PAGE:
Cliff’s first view of Butch is the latter urinating against a lattice wire fence, a sight that fills him with evident overwhelming curiosity and a certain admiring fascination, so mesmeric that Cliff stumbles into a group of dustbins. The industrial, urban music that accompanies the duo’s first encounter is light years away from the frothy melodies usually associated with a romantic meeting but the well-composed close-ups link both Cliff and Butch, Cliff’s face being bathed in chiaroscuro light, the lattice-work of the fence casting bars on his face which possibly hint that he is becoming trapped in a world that is alien to him. Thus, mise-en-scene is used to highlight the beauties of Cliff (as character) and consequently Andre Noble (as actor)- the use of light bringing out his flesh tones and dark puppy-dog eyes.

Cliff and Butch leave the scene together, but their brief grope in a dark doorway is the antithesis of screen romance (although perhaps truer to life, again linking to the documentary aspect of Palmer’s film) before Butch dons his jacket, symbolising that their relationship is, for the moment, at an end. Appearance or reality is also ironically marked in this section of the film, as Butch lives up to his manly name in his sleeveless top, muscles, chain and tattoos but is a hustler with a penchant for gay relationships. Cliff’s greater amount of conservative clothing is significant, for not only does it demarcate his sheltered upbringing but its gradual diminishing marks his transition from withdrawn heterosexual teenager to self-controlled, liberated young man. In fact, it is partly this gradual (and eminently credible) dissolution of what Cliff was to what Cliff is that makes Sugar such a constantly absorbing film- this is illustrated in the camaraderie between Cliff and the other male hustlers, showing the teenager’s growing confidence in his new experiences.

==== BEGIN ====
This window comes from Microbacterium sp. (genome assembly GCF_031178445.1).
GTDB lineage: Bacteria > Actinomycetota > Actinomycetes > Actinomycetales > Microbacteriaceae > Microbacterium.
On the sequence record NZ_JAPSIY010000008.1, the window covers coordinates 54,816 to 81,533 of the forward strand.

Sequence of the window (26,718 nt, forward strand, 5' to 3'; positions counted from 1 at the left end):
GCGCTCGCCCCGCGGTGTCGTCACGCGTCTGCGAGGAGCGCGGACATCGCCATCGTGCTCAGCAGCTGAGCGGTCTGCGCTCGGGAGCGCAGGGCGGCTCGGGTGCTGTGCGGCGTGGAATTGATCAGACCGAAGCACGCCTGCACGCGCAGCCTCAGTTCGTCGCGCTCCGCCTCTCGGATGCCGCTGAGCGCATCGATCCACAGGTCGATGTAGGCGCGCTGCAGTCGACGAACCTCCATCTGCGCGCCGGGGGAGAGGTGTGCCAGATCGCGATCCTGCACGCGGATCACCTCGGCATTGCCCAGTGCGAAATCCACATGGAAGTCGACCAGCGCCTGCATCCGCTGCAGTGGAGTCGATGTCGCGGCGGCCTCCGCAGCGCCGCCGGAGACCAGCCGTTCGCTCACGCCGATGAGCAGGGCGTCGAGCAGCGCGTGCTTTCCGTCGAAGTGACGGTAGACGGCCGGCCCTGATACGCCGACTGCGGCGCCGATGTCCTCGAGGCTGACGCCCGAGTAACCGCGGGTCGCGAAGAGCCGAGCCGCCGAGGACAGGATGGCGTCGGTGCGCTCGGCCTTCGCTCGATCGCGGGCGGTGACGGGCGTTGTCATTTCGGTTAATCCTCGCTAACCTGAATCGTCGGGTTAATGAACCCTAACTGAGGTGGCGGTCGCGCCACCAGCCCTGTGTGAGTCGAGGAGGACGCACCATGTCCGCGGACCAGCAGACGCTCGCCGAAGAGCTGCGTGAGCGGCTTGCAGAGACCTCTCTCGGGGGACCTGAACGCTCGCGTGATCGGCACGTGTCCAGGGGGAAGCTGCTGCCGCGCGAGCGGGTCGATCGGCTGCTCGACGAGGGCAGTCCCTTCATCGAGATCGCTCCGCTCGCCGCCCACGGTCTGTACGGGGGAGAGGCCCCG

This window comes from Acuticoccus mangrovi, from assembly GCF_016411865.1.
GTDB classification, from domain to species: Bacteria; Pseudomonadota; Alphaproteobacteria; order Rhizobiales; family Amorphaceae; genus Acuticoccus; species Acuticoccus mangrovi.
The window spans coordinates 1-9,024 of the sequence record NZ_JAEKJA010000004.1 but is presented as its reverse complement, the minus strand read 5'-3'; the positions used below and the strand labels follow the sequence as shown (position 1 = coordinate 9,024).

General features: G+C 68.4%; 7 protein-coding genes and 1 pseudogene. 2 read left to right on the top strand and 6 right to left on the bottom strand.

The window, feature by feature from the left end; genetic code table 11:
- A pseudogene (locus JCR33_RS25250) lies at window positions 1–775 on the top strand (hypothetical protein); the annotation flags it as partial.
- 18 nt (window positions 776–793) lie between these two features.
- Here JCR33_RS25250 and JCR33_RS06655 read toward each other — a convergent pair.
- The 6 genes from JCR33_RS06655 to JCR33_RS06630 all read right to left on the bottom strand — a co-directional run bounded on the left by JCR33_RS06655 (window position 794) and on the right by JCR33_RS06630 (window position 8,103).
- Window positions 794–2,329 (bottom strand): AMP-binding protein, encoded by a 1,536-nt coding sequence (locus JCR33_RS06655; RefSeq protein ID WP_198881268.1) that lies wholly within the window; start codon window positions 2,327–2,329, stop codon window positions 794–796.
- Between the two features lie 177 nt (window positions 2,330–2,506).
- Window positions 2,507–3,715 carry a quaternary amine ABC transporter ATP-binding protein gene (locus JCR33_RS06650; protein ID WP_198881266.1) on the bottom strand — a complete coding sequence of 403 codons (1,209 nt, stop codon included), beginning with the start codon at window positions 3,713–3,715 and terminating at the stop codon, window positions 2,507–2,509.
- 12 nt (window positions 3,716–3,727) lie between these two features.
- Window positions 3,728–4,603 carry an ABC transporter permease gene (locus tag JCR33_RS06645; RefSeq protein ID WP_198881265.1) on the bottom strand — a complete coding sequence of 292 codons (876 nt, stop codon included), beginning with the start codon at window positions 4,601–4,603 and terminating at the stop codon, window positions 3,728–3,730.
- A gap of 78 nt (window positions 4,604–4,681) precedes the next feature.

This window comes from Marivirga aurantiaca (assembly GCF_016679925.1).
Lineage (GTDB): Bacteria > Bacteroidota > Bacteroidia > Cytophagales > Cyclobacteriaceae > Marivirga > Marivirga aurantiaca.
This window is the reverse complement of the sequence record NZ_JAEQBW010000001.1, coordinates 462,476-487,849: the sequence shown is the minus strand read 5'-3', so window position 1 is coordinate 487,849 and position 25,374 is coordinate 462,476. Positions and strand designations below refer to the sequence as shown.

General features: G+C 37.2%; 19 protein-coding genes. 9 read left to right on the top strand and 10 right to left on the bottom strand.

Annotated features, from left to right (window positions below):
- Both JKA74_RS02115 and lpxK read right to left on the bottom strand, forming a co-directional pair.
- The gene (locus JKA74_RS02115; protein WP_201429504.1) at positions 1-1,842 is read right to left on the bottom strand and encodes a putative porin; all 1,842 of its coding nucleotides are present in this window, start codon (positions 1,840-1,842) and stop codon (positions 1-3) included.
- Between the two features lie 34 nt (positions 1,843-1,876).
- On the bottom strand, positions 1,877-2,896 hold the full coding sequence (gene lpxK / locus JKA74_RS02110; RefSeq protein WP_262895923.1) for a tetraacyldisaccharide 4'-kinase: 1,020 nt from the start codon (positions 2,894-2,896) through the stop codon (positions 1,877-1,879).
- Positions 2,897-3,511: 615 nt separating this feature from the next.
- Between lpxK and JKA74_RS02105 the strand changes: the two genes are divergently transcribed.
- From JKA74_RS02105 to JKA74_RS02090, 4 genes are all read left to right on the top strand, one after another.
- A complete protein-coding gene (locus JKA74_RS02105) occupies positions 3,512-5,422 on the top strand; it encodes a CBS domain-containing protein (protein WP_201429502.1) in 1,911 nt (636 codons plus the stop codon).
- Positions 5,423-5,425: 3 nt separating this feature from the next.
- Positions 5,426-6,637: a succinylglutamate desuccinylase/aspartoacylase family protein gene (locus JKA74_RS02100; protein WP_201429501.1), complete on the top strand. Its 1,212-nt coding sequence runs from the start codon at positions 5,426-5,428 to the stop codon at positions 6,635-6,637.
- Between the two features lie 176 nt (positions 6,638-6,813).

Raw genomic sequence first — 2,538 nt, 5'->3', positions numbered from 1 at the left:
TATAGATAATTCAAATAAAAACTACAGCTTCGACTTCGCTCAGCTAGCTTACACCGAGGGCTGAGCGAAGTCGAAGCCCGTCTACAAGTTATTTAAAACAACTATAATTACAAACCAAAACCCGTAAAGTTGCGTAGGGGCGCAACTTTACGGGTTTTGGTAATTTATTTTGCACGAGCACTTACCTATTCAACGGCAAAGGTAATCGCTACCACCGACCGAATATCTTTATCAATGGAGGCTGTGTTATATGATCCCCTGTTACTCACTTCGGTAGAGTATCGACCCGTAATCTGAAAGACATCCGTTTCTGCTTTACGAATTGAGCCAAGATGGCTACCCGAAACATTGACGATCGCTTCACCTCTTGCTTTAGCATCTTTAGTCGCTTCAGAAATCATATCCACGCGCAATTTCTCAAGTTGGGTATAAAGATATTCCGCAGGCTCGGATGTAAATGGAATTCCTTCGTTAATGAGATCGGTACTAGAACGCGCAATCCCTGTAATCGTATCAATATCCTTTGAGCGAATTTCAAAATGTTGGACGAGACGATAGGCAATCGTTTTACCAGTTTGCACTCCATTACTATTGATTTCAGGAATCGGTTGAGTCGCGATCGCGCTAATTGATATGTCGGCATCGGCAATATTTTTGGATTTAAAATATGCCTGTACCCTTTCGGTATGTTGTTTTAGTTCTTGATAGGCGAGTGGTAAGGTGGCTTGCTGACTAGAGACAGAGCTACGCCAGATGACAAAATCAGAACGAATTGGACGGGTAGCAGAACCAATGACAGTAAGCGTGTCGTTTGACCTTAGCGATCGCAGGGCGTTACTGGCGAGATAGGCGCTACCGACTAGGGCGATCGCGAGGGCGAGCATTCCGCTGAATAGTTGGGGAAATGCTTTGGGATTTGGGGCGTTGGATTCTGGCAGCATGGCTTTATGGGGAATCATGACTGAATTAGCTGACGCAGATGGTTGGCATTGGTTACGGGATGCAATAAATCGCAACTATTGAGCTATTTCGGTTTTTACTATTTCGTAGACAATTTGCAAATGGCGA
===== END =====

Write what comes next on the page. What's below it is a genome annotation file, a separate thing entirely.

In the limousine, with the other hustlers keen to mark Steve’s birthday with a strip, Cliff participates, seemingly revelling in being the centre of an admiring crowd. With his shyness disappearing, Cliff flirts with a pregnant girl in the seedy (and ironically named) Paradise Club but clearly still has an awareness of his responsibilities (he calls home to assure Madge that he is all right). The visit he then pays to the bathroom introduces him to the commercial side of the relationships he has seen, and he looks na’ve- the man has suddenly become the boy again.

Arguably the most important sequence in Sugar occurs soon after sunset, in Butch’s apartment. Before it commences, Cliff’s curious nature is apparent in his exploration of the rooms, and his search for the very essence of Butch (sniffing his underwear and trying on his jacket). Then, the Cliff/Butch relationship becomes tangibly closer as they share a shower together- Cliff’s white nightwear symbolising his innocence and virginity whilst Butch’s darker clothing hints at a less savoury side to his character.